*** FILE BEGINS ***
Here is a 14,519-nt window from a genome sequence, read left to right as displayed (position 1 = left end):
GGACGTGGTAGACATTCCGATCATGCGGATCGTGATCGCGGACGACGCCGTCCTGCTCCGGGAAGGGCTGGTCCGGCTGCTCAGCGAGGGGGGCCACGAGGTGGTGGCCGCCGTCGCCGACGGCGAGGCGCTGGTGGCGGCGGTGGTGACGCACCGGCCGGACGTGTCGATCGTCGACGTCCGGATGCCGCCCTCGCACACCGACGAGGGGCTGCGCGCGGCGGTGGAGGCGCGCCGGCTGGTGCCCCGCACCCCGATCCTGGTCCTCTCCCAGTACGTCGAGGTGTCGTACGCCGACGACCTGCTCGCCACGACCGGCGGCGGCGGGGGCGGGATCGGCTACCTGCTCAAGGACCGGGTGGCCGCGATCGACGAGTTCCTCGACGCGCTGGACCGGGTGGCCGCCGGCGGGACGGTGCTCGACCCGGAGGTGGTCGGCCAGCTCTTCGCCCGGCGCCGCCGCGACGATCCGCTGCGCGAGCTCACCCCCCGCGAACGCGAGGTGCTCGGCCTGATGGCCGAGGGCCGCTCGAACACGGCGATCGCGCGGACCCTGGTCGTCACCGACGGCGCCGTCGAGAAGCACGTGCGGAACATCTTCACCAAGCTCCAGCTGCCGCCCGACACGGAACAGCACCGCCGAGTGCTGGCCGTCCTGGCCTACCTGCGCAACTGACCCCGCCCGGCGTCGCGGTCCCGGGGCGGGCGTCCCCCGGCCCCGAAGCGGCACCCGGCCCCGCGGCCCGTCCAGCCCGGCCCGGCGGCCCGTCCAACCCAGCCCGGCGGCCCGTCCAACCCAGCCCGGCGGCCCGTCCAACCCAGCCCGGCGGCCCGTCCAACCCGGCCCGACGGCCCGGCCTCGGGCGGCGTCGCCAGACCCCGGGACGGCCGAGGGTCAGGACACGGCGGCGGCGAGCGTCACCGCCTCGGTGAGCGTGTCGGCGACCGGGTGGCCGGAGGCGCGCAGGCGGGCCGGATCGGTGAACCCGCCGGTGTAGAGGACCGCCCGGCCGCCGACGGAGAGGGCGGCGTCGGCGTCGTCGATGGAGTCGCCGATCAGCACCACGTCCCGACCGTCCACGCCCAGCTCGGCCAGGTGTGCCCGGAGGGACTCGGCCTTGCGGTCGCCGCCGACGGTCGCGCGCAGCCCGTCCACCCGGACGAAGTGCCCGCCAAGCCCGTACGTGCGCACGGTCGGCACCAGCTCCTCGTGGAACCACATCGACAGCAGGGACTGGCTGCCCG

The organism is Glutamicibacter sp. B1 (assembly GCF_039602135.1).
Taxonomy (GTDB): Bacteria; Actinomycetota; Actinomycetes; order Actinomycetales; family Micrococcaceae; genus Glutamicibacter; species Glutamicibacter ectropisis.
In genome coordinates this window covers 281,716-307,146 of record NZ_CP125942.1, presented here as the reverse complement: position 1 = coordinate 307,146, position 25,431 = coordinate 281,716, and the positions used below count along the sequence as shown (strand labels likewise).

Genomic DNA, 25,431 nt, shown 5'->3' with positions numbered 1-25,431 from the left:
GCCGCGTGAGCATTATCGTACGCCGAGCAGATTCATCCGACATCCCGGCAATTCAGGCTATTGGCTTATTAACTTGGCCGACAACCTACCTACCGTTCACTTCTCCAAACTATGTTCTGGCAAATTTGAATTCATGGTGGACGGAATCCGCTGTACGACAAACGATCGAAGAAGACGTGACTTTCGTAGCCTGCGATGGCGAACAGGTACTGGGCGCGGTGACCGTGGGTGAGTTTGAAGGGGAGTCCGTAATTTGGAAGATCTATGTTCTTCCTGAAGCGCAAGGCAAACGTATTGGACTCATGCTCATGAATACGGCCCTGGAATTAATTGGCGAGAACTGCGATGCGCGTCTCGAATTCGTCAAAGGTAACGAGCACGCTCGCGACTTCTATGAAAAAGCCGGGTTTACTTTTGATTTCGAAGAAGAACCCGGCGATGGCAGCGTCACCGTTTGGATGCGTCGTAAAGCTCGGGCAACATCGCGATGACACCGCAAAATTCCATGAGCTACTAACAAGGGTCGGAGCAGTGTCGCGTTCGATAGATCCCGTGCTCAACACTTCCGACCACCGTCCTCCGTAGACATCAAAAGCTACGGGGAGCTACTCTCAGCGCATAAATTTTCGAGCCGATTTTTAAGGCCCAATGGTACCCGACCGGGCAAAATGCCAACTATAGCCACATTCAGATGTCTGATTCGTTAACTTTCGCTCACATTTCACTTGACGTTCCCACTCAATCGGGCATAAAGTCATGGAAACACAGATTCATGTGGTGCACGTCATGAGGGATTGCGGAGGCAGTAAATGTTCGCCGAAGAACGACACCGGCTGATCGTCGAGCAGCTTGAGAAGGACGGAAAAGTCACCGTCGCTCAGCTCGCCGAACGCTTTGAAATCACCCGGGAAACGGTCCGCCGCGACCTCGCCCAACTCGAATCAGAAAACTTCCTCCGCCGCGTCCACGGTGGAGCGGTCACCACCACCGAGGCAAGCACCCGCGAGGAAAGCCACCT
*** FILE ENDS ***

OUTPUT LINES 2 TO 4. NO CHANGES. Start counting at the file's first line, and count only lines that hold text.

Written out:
GGACGTGGTAGACATTCCGATCATGCGGATCGTGATCGCGGACGACGCCGTCCTGCTCCGGGAAGGGCTGGTCCGGCTGCTCAGCGAGGGGGGCCACGAGGTGGTGGCCGCCGTCGCCGACGGCGAGGCGCTGGTGGCGGCGGTGGTGACGCACCGGCCGGACGTGTCGATCGTCGACGTCCGGATGCCGCCCTCGCACACCGACGAGGGGCTGCGCGCGGCGGTGGAGGCGCGCCGGCTGGTGCCCCGCACCCCGATCCTGGTCCTCTCCCAGTACGTCGAGGTGTCGTACGCCGACGACCTGCTCGCCACGACCGGCGGCGGCGGGGGCGGGATCGGCTACCTGCTCAAGGACCGGGTGGCCGCGATCGACGAGTTCCTCGACGCGCTGGACCGGGTGGCCGCCGGCGGGACGGTGCTCGACCCGGAGGTGGTCGGCCAGCTCTTCGCCCGGCGCCGCCGCGACGATCCGCTGCGCGAGCTCACCCCCCGCGAACGCGAGGTGCTCGGCCTGATGGCCGAGGGCCGCTCGAACACGGCGATCGCGCGGACCCTGGTCGTCACCGACGGCGCCGTCGAGAAGCACGTGCGGAACATCTTCACCAAGCTCCAGCTGCCGCCCGACACGGAACAGCACCGCCGAGTGCTGGCCGTCCTGGCCTACCTGCGCAACTGACCCCGCCCGGCGTCGCGGTCCCGGGGCGGGCGTCCCCCGGCCCCGAAGCGGCACCCGGCCCCGCGGCCCGTCCAGCCCGGCCCGGCGGCCCGTCCAACCCAGCCCGGCGGCCCGTCCAACCCAGCCCGGCGGCCCGTCCAACCCAGCCCGGCGGCCCGTCCAACCCGGCCCGACGGCCCGGCCTCGGGCGGCGTCGCCAGACCCCGGGACGGCCGAGGGTCAGGACACGGCGGCGGCGAGCGTCACCGCCTCGGTGAGCGTGTCGGCGACCGGGTGGCCGGAGGCGCGCAGGCGGGCCGGATCGGTGAACCCGCCGGTGTAGAGGACCGCCCGGCCGCCGACGGAGAGGGCGGCGTCGGCGTCGTCGATGGAGTCGCCGATCAGCACCACGTCCCGACCGTCCACGCCCAGCTCGGCCAGGTGTGCCCGGAGGGACTCGGCCTTGCGGTCGCCGCCGACGGTCGCGCGCAGCCCGTCCACCCGGACGAAGTGCCCGCCAAGCCCGTACGTGCGCACGGTCGGCACCAGCTCCTCGTGGAACCACATCGACAGCAGGGACTGGCTGCCCG

The organism is Glutamicibacter sp. B1 (assembly GCF_039602135.1).
Taxonomy (GTDB): Bacteria; Actinomycetota; Actinomycetes; order Actinomycetales; family Micrococcaceae; genus Glutamicibacter; species Glutamicibacter ectropisis.